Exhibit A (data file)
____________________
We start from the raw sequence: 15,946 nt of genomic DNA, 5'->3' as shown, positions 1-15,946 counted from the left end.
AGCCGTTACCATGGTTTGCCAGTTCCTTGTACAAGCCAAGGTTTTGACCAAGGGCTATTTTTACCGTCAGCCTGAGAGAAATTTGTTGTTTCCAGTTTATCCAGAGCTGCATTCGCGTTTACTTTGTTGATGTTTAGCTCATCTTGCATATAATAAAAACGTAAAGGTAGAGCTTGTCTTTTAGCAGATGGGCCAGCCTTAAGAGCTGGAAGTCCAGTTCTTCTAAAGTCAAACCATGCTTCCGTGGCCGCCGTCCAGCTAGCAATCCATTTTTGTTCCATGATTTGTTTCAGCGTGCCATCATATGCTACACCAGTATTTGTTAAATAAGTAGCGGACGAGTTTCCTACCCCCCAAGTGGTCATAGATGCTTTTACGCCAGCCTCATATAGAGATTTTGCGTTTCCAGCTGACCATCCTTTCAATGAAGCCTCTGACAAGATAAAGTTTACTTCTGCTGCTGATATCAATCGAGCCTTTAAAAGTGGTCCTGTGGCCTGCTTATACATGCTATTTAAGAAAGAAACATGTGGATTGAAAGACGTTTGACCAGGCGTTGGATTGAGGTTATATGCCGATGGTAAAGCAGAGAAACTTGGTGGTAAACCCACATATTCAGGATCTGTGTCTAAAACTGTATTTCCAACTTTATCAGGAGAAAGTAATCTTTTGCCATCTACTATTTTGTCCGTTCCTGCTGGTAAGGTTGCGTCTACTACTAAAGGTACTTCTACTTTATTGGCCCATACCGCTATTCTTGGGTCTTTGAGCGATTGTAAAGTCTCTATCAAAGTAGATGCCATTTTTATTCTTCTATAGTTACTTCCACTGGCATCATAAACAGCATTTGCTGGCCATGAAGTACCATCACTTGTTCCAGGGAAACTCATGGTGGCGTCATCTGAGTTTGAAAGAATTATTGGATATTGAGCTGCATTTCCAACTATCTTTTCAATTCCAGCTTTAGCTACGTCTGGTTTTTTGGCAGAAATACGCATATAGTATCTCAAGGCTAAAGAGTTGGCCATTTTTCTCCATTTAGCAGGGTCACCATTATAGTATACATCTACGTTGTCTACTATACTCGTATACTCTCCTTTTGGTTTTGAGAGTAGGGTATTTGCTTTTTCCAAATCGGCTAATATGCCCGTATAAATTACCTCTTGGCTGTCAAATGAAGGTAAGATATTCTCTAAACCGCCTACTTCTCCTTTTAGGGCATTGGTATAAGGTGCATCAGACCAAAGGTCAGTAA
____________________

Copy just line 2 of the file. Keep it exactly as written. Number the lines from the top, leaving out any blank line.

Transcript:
AGCCGTTACCATGGTTTGCCAGTTCCTTGTACAAGCCAAGGTTTTGACCAAGGGCTATTTTTACCGTCAGCCTGAGAGAAATTTGTTGTTTCCAGTTTATCCAGAGCTGCATTCGCGTTTACTTTGTTGATGTTTAGCTCATCTTGCATATAATAAAAACGTAAAGGTAGAGCTTGTCTTTTAGCAGATGGGCCAGCCTTAAGAGCTGGAAGTCCAGTTCTTCTAAAGTCAAACCATGCTTCCGTGGCCGCCGTCCAGCTAGCAATCCATTTTTGTTCCATGATTTGTTTCAGCGTGCCATCATATGCTACACCAGTATTTGTTAAATAAGTAGCGGACGAGTTTCCTACCCCCCAAGTGGTCATAGATGCTTTTACGCCAGCCTCATATAGAGATTTTGCGTTTCCAGCTGACCATCCTTTCAATGAAGCCTCTGACAAGATAAAGTTTACTTCTGCTGCTGATATCAATCGAGCCTTTAAAAGTGGTCCTGTGGCCTGCTTATACATGCTATTTAAGAAAGAAACATGTGGATTGAAAGACGTTTGACCAGGCGTTGGATTGAGGTTATATGCCGATGGTAAAGCAGAGAAACTTGGTGGTAAACCCACATATTCAGGATCTGTGTCTAAAACTGTATTTCCAACTTTATCAGGAGAAAGTAATCTTTTGCCATCTACTATTTTGTCCGTTCCTGCTGGTAAGGTTGCGTCTACTACTAAAGGTACTTCTACTTTATTGGCCCATACCGCTATTCTTGGGTCTTTGAGCGATTGTAAAGTCTCTATCAAAGTAGATGCCATTTTTATTCTTCTATAGTTACTTCCACTGGCATCATAAACAGCATTTGCTGGCCATGAAGTACCATCACTTGTTCCAGGGAAACTCATGGTGGCGTCATCTGAGTTTGAAAGAATTATTGGATATTGAGCTGCATTTCCAACTATCTTTTCAATTCCAGCTTTAGCTACGTCTGGTTTTTTGGCAGAAATACGCATATAGTATCTCAAGGCTAAAGAGTTGGCCATTTTTCTCCATTTAGCAGGGTCACCATTATAGTATACATCTACGTTGTCTACTATACTCGTATACTCTCCTTTTGGTTTTGAGAGTAGGGTATTTGCTTTTTCCAAATCGGCTAATATGCCCGTATAAATTACCTCTTGGCTGTCAAATGAAGGTAAGATATTCTCTAAACCGCCTACTTCTCCTTTTAGGGCATTGGTATAAGGTGCATCAGACCAAAGGTCAGTAA